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Micropotamogale ruwenzorii 

Scope:Global
Status_ne_offStatus_dd_offStatus_lc_onStatus_nt_offStatus_vu_offStatus_en_offStatus_cr_offStatus_ew_offStatus_ex_off

Taxonomy [top]

Kingdom Phylum Class Order Family
Animalia Chordata Mammalia Afrosoricida Tenrecidae

Scientific Name: Micropotamogale ruwenzorii
Species Authority: (de Witte & Frechkop, 1955)
Common Name(s):
English Rwenzori Otter Shrew, Ruwenzori Otter Shrew
French Le Micropotamogle du Mont Ruwenzori

Assessment Information [top]

Red List Category & Criteria: Least Concern ver 3.1
Year Published: 2016
Date Assessed: 2015-02-27
Assessor(s): Stephenson, P.J.
Reviewer(s): Taylor, A.
Contributor(s): Vogel, P.
Justification:
Like all otter shrews, this species is poorly studied and little is known of its current status. It occurs in a small number of sites and is threatened by habitat loss and the siltation of rivers, as well as bycatch in fish traps. The extent of occurrence is not accurately known but based on current distribution estimates based on historic records it appears to be around 72,077 km², so the species classifies as Least Concern. However, habitat is likely declining, and with only a handful of fragmented records of the species it is likely to be more threatened than currently estimated – more field work is needed urgently to confirm its status.
Previously published Red List assessments:
  • 2008 – Near Threatened (NT)
  • 2006 – Near Threatened (NT)
  • 1996 – Endangered (EN)
  • 1994 – Indeterminate (I)
  • 1990 – Indeterminate (I)

Geographic Range [top]

Range Description:Relatively few specimens have been captured, mostly in fish traps. The species is endemic to central Africa, found only in the Rwenzori region of eastern Democratic Republic of Congo (DRC) and western Uganda (Rahm 1966, Nicoll and Rathbun 1990, Bronner and Jenkins 2005), and it was recently recorded in Nyungwe Forest National Park, Rwanda (J. Kerbis Peterhans pers. comm.). During a recent survey, local people reported seeing this species in the Ugandan side of the Ruwenzoris, but its continued presence was not confirmed (R. Kityo and A. Plumptre pers. comm.). It  persists in eastern DRC, one of the more recent records coming from Mount Kahuzi (T. Demos pers. comm.).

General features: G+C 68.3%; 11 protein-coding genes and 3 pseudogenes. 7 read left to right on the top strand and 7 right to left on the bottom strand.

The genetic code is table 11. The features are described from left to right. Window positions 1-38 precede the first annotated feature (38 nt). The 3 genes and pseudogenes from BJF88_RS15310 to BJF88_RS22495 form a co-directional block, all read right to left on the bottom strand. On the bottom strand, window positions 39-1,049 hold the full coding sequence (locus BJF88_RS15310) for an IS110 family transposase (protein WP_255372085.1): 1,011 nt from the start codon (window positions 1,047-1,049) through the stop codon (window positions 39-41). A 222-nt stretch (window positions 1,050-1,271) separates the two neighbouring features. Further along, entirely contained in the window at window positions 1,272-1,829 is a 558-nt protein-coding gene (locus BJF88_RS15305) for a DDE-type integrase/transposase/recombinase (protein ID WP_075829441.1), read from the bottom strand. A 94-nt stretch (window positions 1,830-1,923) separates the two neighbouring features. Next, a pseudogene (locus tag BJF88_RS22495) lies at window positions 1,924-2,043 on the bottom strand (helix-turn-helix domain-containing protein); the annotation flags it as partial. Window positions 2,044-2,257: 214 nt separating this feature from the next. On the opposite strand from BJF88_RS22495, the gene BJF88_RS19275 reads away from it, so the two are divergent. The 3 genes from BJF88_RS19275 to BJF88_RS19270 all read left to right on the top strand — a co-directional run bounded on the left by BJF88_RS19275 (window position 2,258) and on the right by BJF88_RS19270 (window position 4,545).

Countries occurrence:
Native:
Congo, The Democratic Republic of the; Uganda
Additional data:
Range Map:Click here to open the map viewer and explore range.

Population [top]

Population:Little quantitative information, locally not rare.
Current Population Trend:Unknown
Additional data:
Population severely fragmented:No

Habitat and Ecology [top]

Habitat and Ecology:Like all otter shrews, it is an aquatic species. Vegetation and altitude appear to have little influence on distribution, as the species has been recorded in a range of habitats from montane and lowland forest, to savanna and cultivated land. Its restricted distribution suggests it is a relictual population associated with the Albertine Rift refugium (Nicoll and Rathbun 1990).
Found in streams and small rivers of varying size in the rainforest zone from 800 to 900 m (n=4) and in montane forest up to 2,200 m (n=4) (Rahm 1960). Also recorded in streams in gallery forest surrounded by secondary savanna (elephant grass) from 1,000 to 1,200 m. It digs tunnels and constructs hay or grass sleeping chambers within them. Micropotamogale spp. have been recorded eating insects, insect larvae, worms, crabs, fish and small frogs.

Within the Potamogalinae, the webbed feet of M. ruwenzorii reveal a peculiar strong adaptation for aquatic life: even the forefeet are proportionally very big, the thumb and little finger elongated (Verheyen 1961). Similar morphological adaptations are found in only a few other insectivorous small mammals such as Limnogale mergulus (Tenrecidae), Nectogale elegans (Soricidae) and Galemys pyrenaica (Talpidae) which are always separated from species without webbed feet on generic level. Swimming is done according to the paddling mode including pectoral and pelvic stroke (as in polar bear) in cross gate. Only when diving the feet may be used synchronously (Rahm 1961) as observed in the Pyrenean Desman (Niethammer 1970). The tail seems not to be use for propulsion. There are several periods of activity each night, grooming occurs after each activity period (Rahm 1961).

Foraging occurs in water. The preferred prey are crabs, aquatic insects, oligochaete worms and fish (Clarias, etc.). An otter shrew weighing 135 g eats an equivalent of 80 g of food per night. Manipulation of food is performed only with the mouth, not with the forefeet. Faecal pellets (ca. 2-5 em long, diameter 0.9 em) contain fragments of chitin from the crab and insect prey (Rahm 1961).
Systems:Terrestrial; Freshwater

Threats [top]

Major Threat(s): The main threat to this species is loss of habitat in its restricted range. It is also  susceptible to getting caught in fish traps. The melting of the glaciers on the Rwenzoris as a result of climate change is not thought to change much of the water flow off the mountain since most of it is rainfall (A. Plumptre pers. comm.), so this is not seen as a threat to the species.

Conservation Actions [top]

Conservation Actions: Present in Virunga and Kahuzi-Biega National Parks in eastern DRC. Both of these World Heritage Sites are considered by UNESCO to be in danger due to political instability and regular human encroachment (UNESCO 2015a,b). It is also present in Nyungwe Forest National Park, Rwanda. Further research on the species’ distribution, abundance, habitat needs and threats will help determine its status and appropriate conservation measures to protect it.

Citation: Stephenson, P.J. 2016. Micropotamogale ruwenzorii. The IUCN Red List of Threatened Species 2016: e.T13394A21287768. . Downloaded on 26 July 2016.
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